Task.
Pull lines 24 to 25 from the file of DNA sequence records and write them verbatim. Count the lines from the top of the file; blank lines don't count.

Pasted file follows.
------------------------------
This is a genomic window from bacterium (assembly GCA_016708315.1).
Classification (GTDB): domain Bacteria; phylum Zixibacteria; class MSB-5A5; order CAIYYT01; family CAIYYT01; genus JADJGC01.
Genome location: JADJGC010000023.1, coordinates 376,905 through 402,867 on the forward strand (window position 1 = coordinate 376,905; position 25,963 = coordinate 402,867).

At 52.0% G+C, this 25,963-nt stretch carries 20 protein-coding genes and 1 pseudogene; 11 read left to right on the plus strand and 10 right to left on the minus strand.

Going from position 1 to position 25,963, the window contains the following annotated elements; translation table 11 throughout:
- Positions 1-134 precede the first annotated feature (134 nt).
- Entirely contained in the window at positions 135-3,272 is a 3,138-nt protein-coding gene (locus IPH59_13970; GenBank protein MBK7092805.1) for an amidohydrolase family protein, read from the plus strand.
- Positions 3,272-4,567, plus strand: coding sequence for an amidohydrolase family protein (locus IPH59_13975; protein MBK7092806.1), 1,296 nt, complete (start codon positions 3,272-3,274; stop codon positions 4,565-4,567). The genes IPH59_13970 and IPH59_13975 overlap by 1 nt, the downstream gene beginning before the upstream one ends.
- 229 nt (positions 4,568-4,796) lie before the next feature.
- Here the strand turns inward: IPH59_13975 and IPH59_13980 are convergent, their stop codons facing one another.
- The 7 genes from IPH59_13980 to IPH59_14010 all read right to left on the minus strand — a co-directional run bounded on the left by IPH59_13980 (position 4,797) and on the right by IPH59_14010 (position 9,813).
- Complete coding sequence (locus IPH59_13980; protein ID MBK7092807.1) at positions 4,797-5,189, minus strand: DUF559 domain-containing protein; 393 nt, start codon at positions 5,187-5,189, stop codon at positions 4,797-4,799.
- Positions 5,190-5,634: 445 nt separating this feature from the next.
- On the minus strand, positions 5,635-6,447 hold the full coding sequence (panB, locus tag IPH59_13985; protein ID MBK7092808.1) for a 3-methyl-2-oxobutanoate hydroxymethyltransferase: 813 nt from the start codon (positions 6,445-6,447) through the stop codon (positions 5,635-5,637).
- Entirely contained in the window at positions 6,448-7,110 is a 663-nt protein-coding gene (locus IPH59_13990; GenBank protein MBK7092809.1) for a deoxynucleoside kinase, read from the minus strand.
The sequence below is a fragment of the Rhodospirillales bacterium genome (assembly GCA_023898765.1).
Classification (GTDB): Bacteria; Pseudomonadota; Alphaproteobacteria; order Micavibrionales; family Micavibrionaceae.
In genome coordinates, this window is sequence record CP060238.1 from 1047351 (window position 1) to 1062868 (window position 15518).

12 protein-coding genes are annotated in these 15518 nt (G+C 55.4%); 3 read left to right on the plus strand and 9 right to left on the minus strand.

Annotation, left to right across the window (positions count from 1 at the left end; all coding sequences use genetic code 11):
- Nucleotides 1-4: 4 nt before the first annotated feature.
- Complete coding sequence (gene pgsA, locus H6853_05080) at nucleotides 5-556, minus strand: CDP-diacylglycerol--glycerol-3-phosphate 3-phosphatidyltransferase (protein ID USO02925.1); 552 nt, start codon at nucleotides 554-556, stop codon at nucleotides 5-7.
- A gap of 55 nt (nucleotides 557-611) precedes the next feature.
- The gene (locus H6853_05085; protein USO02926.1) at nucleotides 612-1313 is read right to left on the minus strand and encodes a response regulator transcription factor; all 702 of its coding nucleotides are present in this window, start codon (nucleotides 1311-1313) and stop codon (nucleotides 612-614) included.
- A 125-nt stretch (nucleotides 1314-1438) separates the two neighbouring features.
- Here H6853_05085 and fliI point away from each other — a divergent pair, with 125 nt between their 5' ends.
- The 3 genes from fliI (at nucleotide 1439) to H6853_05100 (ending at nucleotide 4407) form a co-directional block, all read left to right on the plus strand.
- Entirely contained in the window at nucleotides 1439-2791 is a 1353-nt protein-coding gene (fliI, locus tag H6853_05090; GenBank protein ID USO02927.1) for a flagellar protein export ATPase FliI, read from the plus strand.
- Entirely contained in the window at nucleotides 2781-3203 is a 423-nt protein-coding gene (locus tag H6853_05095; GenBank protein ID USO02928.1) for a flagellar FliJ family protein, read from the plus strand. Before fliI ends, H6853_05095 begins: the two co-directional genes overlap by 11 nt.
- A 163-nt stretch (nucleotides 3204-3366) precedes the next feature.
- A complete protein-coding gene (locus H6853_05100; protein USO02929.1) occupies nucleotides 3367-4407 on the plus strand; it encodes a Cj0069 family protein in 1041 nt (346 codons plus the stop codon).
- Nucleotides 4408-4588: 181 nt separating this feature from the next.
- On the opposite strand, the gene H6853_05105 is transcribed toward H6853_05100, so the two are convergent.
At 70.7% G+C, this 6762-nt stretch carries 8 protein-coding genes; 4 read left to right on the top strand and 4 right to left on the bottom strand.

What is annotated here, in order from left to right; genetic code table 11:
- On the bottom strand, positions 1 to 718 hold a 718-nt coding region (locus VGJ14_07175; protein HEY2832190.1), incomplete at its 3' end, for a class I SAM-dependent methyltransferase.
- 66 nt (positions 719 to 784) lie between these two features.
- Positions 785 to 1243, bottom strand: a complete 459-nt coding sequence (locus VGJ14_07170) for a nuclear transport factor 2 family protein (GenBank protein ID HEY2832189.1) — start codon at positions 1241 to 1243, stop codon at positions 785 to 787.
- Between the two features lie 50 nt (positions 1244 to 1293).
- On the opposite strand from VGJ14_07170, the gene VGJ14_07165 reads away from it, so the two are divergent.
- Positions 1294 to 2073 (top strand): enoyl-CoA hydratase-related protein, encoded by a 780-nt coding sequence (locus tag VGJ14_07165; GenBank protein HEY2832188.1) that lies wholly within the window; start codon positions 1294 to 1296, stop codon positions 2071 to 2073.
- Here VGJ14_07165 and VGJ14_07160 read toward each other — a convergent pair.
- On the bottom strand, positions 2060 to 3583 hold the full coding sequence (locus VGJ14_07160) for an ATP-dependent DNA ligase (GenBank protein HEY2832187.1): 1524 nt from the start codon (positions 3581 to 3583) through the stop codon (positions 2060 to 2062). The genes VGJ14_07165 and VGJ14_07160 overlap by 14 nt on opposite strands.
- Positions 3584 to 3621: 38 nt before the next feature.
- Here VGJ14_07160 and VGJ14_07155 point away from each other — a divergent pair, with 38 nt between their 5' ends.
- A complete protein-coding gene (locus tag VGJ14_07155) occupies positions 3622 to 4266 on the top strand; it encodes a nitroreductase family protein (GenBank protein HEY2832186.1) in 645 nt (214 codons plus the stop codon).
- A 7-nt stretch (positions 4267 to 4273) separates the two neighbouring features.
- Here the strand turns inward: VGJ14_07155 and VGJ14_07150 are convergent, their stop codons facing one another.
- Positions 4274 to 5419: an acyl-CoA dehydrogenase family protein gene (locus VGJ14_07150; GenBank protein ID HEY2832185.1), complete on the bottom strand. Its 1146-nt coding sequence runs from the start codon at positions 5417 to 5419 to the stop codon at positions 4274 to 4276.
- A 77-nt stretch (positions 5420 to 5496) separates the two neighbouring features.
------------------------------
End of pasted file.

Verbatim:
- The gene (locus H6853_05085; protein USO02926.1) at nucleotides 612-1313 is read right to left on the minus strand and encodes a response regulator transcription factor; all 702 of its coding nucleotides are present in this window, start codon (nucleotides 1311-1313) and stop codon (nucleotides 612-614) included.
- A 125-nt stretch (nucleotides 1314-1438) separates the two neighbouring features.